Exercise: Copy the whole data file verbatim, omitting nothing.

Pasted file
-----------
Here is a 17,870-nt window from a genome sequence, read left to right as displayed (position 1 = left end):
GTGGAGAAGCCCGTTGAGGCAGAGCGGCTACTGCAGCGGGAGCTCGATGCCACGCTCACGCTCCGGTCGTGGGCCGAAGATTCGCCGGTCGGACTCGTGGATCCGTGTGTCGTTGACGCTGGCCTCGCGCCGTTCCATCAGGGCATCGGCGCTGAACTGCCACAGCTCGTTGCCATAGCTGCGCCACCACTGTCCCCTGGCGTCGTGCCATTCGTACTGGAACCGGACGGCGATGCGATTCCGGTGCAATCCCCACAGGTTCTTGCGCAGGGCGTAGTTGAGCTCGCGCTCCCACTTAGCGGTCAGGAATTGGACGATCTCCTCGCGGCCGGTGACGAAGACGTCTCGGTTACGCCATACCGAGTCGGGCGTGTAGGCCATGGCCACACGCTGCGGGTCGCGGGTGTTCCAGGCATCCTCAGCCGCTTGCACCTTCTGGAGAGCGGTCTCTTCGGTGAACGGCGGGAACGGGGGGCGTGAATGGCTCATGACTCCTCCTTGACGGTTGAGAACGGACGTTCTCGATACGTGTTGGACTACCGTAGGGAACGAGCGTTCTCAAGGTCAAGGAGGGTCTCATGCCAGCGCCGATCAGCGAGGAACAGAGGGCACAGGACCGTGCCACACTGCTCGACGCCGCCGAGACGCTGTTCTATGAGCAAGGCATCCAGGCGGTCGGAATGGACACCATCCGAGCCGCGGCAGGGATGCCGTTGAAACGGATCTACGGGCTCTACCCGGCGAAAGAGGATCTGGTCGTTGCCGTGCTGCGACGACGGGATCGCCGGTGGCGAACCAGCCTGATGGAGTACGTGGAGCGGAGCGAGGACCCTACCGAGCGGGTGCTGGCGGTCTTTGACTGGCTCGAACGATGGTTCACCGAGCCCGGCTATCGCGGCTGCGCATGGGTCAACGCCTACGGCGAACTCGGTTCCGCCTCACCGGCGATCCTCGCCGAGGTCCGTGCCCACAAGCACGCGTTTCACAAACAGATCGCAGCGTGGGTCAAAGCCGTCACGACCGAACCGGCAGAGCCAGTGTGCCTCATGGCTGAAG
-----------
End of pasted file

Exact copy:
Here is a 17,870-nt window from a genome sequence, read left to right as displayed (position 1 = left end):
GTGGAGAAGCCCGTTGAGGCAGAGCGGCTACTGCAGCGGGAGCTCGATGCCACGCTCACGCTCCGGTCGTGGGCCGAAGATTCGCCGGTCGGACTCGTGGATCCGTGTGTCGTTGACGCTGGCCTCGCGCCGTTCCATCAGGGCATCGGCGCTGAACTGCCACAGCTCGTTGCCATAGCTGCGCCACCACTGTCCCCTGGCGTCGTGCCATTCGTACTGGAACCGGACGGCGATGCGATTCCGGTGCAATCCCCACAGGTTCTTGCGCAGGGCGTAGTTGAGCTCGCGCTCCCACTTAGCGGTCAGGAATTGGACGATCTCCTCGCGGCCGGTGACGAAGACGTCTCGGTTACGCCATACCGAGTCGGGCGTGTAGGCCATGGCCACACGCTGCGGGTCGCGGGTGTTCCAGGCATCCTCAGCCGCTTGCACCTTCTGGAGAGCGGTCTCTTCGGTGAACGGCGGGAACGGGGGGCGTGAATGGCTCATGACTCCTCCTTGACGGTTGAGAACGGACGTTCTCGATACGTGTTGGACTACCGTAGGGAACGAGCGTTCTCAAGGTCAAGGAGGGTCTCATGCCAGCGCCGATCAGCGAGGAACAGAGGGCACAGGACCGTGCCACACTGCTCGACGCCGCCGAGACGCTGTTCTATGAGCAAGGCATCCAGGCGGTCGGAATGGACACCATCCGAGCCGCGGCAGGGATGCCGTTGAAACGGATCTACGGGCTCTACCCGGCGAAAGAGGATCTGGTCGTTGCCGTGCTGCGACGACGGGATCGCCGGTGGCGAACCAGCCTGATGGAGTACGTGGAGCGGAGCGAGGACCCTACCGAGCGGGTGCTGGCGGTCTTTGACTGGCTCGAACGATGGTTCACCGAGCCCGGCTATCGCGGCTGCGCATGGGTCAACGCCTACGGCGAACTCGGTTCCGCCTCACCGGCGATCCTCGCCGAGGTCCGTGCCCACAAGCACGCGTTTCACAAACAGATCGCAGCGTGGGTCAAAGCCGTCACGACCGAACCGGCAGAGCCAGTGTGCCTCATGGCTGAAG